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Transcript
Chapter 5
Section 5.3
Evidence of Evolution from
Biology
Evidence from Anatomy
• Homologous vs. Analogous Features:
Homologous – features with similar structures but
different functions, and are similar because they
share evolutionary origin.
Analogous – features that are similar in
appearance and function, but do not appear to
have the same evolutionary origin.
Homologous Features
Analogous Features
Evidence from Embryology
• Embryology is the study of embryos or
the study of organisms before they are
fully developed.
• In the early weeks of development, human
embryos possess a tail and gill slits,
similar to those in chicken and fish
embryos.
• The embryonic tail serves no function in
humans and later becomes the tailbone.
• The gill slits become modified in both
humans and birds to form various internal
ear structures.
• But these pre-development relationships
show that there may have been a shared
ancestor along the evolutionary line.
Evolutionary Embryology
Vestigial Features
• Vestigial features – are structures found
in an organism that have no useful
function.
• One explanation for vestigial organs is that
they once served some function in an
ancient ancestor, but due to changes in
environmental conditions they were no
longer needed.
• Examples of vestigial features:
- Appendix
- Tonsils
- Whale leg and hip bones
- Snake leg and hip bones
- Blind cave salamanders have empty eye
sockets, suggesting they evolved from
salamanders with fully functioning eyes.
Vestigial Features
Evidence from Biochemistry
• Evidence for evolution has also been found by
comparing biochemical characteristics of
different species.
• Proteins are molecules that are used to make
structures in our bodies such as muscle cells
and skin cells.
• They are made of long chains of compounds
called amino acids
Amino Acids
• In many species the sequence of amino acids is
very similar.
• Ex. Hemoglobin is an oxygen carrying protein
found in the blood of all mammals, but each
species has a slightly different amino acid
sequence.
• Suggesting that each species evolved to suit
their own conditions. Such as animals that have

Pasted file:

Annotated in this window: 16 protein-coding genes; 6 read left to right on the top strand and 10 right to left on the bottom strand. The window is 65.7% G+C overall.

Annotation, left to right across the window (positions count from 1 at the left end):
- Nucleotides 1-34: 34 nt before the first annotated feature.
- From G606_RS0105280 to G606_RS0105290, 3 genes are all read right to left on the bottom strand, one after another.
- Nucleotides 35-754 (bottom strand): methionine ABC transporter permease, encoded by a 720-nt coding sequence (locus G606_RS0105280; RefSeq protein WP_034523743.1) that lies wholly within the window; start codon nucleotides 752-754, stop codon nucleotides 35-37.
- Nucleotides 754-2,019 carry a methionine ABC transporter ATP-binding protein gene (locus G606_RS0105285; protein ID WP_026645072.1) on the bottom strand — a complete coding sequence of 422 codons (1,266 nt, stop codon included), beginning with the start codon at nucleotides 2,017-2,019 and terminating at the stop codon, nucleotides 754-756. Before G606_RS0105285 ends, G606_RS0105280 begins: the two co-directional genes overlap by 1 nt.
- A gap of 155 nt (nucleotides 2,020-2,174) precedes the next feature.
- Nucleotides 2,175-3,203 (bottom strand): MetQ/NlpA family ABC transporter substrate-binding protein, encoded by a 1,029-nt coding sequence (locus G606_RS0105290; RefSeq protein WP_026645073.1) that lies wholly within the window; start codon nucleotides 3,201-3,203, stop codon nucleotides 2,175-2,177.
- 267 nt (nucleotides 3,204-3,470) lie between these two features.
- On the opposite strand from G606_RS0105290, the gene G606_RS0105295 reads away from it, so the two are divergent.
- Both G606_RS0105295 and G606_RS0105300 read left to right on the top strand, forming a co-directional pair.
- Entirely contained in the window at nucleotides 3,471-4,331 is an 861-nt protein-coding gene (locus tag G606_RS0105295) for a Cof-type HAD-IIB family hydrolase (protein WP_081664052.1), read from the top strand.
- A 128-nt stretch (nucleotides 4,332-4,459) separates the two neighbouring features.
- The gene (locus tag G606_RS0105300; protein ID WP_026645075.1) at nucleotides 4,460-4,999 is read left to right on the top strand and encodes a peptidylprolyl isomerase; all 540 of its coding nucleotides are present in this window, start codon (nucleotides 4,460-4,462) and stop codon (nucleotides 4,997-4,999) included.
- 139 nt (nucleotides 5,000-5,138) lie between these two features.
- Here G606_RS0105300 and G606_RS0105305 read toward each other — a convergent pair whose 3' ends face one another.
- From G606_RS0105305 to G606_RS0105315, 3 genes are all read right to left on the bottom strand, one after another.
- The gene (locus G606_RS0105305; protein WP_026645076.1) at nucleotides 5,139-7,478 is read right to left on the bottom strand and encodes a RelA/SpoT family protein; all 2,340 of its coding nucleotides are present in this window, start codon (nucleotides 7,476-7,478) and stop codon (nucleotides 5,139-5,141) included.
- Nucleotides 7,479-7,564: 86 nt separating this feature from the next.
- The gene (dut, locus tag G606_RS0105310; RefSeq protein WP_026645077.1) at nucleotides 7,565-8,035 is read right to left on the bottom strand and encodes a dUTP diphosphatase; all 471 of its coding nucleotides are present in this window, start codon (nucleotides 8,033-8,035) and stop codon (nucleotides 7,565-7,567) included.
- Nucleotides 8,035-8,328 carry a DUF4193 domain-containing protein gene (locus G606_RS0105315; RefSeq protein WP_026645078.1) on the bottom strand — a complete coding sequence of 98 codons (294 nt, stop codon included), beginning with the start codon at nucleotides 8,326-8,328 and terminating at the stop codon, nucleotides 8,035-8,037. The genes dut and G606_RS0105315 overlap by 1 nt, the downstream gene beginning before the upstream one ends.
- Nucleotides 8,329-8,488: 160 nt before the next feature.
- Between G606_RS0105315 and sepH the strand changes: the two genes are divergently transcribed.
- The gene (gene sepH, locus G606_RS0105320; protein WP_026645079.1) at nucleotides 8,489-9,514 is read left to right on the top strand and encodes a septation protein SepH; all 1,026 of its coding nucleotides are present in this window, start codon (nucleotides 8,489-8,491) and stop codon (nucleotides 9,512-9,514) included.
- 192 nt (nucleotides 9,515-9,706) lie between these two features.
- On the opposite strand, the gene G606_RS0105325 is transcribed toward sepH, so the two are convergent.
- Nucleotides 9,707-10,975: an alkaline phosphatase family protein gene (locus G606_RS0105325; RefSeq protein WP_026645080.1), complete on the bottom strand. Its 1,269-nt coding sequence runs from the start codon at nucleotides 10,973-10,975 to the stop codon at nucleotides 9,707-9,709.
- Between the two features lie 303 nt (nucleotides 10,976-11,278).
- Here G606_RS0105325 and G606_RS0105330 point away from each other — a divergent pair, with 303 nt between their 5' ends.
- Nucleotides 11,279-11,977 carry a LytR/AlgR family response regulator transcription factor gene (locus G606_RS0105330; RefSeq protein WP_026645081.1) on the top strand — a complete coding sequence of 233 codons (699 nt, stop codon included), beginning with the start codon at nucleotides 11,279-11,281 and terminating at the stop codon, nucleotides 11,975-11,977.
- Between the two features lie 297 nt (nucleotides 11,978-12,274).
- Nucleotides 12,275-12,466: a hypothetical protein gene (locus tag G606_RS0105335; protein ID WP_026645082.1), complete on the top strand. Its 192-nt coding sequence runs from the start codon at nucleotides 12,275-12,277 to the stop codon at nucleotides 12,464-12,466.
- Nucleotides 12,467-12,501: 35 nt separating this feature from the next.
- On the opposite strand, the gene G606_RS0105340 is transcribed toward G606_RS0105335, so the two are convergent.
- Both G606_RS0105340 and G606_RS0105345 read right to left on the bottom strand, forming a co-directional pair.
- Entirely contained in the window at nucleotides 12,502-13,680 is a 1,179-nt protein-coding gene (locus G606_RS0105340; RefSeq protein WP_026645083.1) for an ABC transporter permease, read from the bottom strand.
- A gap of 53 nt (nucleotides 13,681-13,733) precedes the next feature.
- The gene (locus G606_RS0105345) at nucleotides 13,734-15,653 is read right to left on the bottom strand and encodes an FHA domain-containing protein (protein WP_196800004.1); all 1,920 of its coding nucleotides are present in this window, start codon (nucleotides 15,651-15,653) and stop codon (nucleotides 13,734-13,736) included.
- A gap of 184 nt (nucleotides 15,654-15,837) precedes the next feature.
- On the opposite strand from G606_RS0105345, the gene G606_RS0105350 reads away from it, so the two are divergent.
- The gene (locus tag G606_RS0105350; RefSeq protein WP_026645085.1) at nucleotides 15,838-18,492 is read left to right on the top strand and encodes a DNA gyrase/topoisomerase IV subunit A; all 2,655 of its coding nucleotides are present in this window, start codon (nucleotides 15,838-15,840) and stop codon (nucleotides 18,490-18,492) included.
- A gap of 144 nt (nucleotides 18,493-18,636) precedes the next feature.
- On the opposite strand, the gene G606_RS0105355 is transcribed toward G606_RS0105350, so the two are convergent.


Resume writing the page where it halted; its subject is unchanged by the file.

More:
adapted to low oxygen environments.
• Scientists have also found evidence for
evolution in DNA sequences.
• DNA – deoxyribose nucleic acid is the
hereditary material that determines which
characteristics are passed on to the next
generation.
• Each DNA molecule contains many
different genes that provide the
instructions for traits such as eye colour or
hair colour.
• Gene – a segment of DNA that performs a
specific function, such as coding for a
particular trait (hair color, eye color,
proteins).
• DNA is composed of four chemicals called
nucleotide bases that arranged in different
sequences.
• The four bases are adenine (A), thymine
(T), cytosine (C) and guanine (G).
• DNA sequences from different species
that code for a particular trait vary in the
number and order of the nucleotides.
AGTCCCAAAGTGAAGGAGA
AGTCC AAAGTGAAGGAGA
• Geneticists have found homologous and
vestigial genes in DNA sequences.
• Ex. Humans possess a set of defective genes
that would allow us to make our own Vitamin C.
• We have lost the ability but still possess the
genes.
• Suggesting once again that we have evolved
due to our environmental conditions.
Evidence from Artificial Selection
• Artificial selection – the process of
humans selecting and breeding individuals
that have desired characteristics.
• The fact that we are able to change
organisms artificially provides evidence
that the same process is possible in
nature.
Artificial Selection
Assignment
• Lab Exercise 5.A
• Pg. 147